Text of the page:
Why is it so hard to put a price on our own work? We love what we create. We know it has value. So why was it so hard to come up with pricing models for SessionBoard? Taking pictures, designing this website; that was fun and much easier. Thankfully, this critical business process is behind us, and we feel comfortable with the outcome.
That being said, going through this exercise helped us realize how difficult it is for photographers to create pricing for their business services! If that sounds like you, we have three professionally backed models to price your work.
When In Doubt, Go To The Pros
We’ve had access to several professional and semi-professional photographers that have assisted us in designing SessionBoard. They come from all different areas of photographic expertise – portrait, wedding, product, and social media, to name a few. Over the course of our discussion, each photographer was asked about their pricing model.
Here’s what we learned – the pricing models generally fell into one of three categories. We’ve shared these categories below along with tips on how to use them for your photography business.
1. Pricing Your Time
We’ve all heard that time is money. Well, charging for time spent on a photo session would seem straightforward and a pricing model that most clients should understand. The reality, however, could be a price tag that’s hard to swallow. If this pricing model appeals to you, take time to create some different scenarios that identify all your activities – preparation before a session, during a session and edit work and delivery.
Then try applying an hourly rate to each action. If the total price seems high, consider different hourly rates for each process. Perhaps you charge a base fee with an additional fee for the session time and the delivery package. This also lets you include a rate for assistants if you use them in your session.
We also came across another form of pricing time – a flat fee that covered the delivery of a specified number of photos generated during a specified period of time – typically a month. This approach is often used for social media posts where multiple shots from a single location reducing prep and session time. For example, photos shots from a coffee house, a series of images from a chiropractic practice office, or other product shots from local businesses.
2. Pricing Your Images
Another popular pricing model requires setting a fee on individual images or packages of images – either printed or as digital files. This can be a great way to generate additional income. Photographers we talked to shared several great tips that help grow your income when using this model:
- Provide full-resolution images from a session. Include a small number of edited images in the price of a session, but charge an extra fee for the full set of photos taken during the session.
- Provide water-marked images for social media posts. Clients order prints through the photographer who removes the watermark in exchange for the price of the image.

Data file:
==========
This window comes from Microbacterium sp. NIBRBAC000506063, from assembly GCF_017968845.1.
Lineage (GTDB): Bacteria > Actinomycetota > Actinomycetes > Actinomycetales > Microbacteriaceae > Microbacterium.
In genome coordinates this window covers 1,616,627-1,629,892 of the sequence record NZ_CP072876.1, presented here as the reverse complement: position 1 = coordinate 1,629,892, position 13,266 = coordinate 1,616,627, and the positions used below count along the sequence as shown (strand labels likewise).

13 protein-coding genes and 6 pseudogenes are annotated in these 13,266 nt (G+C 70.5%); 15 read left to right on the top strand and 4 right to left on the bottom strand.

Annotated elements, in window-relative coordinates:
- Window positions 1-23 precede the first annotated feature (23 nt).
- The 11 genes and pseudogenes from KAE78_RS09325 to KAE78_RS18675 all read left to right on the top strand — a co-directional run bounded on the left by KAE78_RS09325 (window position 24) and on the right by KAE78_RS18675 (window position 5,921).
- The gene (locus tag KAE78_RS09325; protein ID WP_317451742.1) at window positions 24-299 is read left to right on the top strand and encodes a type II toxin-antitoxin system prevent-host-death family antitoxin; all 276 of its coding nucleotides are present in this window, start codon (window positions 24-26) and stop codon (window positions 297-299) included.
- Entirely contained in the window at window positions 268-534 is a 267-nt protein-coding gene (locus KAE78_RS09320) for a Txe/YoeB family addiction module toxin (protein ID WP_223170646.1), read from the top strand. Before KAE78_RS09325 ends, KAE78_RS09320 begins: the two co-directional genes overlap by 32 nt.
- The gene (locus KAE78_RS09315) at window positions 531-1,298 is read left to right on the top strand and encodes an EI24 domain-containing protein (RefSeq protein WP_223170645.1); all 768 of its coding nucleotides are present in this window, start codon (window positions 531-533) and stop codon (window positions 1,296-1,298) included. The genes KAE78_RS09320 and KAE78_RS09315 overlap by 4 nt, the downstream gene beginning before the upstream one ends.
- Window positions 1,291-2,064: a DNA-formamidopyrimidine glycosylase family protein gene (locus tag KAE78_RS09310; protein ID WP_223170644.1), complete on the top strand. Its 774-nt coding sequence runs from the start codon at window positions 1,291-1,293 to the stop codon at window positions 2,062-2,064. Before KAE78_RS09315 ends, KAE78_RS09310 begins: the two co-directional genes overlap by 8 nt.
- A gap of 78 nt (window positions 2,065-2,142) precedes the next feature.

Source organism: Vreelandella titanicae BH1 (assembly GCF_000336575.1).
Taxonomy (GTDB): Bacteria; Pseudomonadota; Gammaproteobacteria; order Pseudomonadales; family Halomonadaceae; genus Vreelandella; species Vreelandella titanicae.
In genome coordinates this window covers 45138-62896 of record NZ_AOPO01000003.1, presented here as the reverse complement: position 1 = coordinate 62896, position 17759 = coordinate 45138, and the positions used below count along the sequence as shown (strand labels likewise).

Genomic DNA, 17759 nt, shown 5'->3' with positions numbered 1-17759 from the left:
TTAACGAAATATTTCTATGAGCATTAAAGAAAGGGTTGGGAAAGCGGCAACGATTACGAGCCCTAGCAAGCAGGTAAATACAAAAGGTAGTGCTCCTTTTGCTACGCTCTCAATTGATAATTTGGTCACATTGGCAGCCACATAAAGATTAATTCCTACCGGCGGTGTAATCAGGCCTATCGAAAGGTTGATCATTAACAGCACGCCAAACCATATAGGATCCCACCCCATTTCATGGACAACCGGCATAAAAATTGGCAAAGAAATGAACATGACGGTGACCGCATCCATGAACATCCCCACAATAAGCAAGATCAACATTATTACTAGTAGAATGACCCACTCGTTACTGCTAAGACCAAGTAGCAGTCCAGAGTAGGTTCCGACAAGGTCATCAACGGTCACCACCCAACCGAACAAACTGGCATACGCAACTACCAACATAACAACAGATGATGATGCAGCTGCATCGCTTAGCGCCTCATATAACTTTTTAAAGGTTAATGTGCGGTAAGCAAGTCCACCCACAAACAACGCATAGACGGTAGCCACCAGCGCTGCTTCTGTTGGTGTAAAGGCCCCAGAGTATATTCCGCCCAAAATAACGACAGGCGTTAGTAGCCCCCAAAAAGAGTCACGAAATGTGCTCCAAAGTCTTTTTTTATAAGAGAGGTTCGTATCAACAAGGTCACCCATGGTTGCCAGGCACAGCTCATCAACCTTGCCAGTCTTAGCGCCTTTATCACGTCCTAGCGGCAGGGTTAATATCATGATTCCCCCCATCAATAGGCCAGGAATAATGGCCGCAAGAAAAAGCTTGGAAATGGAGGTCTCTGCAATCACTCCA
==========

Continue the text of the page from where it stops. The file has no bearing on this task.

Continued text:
- Provide additional print options like photo-books, metal prints, framed prints. Clients can order these items through a 3rd party vendors, but many prefer to go direct and have the photographer provide these items.
- Provide stock photos for sale by shooting additional images during product, event, or portrait sessions. This requires the appropriate copyright & model releases, but this is a great way to make extra income from a paid for activity.
3. Pricing Your Style
Are you the next Ansel Adams or Anne Leibovitz? If your friends or clients tell you they would recognize your work anywhere, then this could be the pricing model for you. We uncovered several photographers whose work is unique or whose business application stands out from other photography studios. Because of this, they are able to set their prices at a higher rate than others in the same area. While uniqueness can be in the eyes of the beholder, differences we uncovered and worth considering:
Photographic Style – Some photographers have a consistent, personal style. It doesn’t always have to be unique, but that doesn’t hurt. This could be a particular color palette, composition choice, depth of field, etc. Photographers in this category have websites, FB pages, Instagram feeds that consistently show images in their style.
Versatile Style – This is the exact opposite of a personal style, but works for certain people. The ability to capture images following a style or vision provided by your client is a skill that can set you apart. Photographers in this category are great listeners and have websites that describe what the customer was looking for and how they capture that requirement in the images they created. Sometimes they give the style a name to help categorize images based on the approach used. This shows that there is an intentional difference.
Business Style – This is a broad category of the non-photographic things that can set your business apart. This includes your logo, invoices/contracts, packaging of prints, thank-you notes, and many other items.
While there are other pricing models out there, these three models seem to rise to the top. Hopefully, one of them will work for you. If you have a proven model that has worked well for you, we’d love to share it with our followers.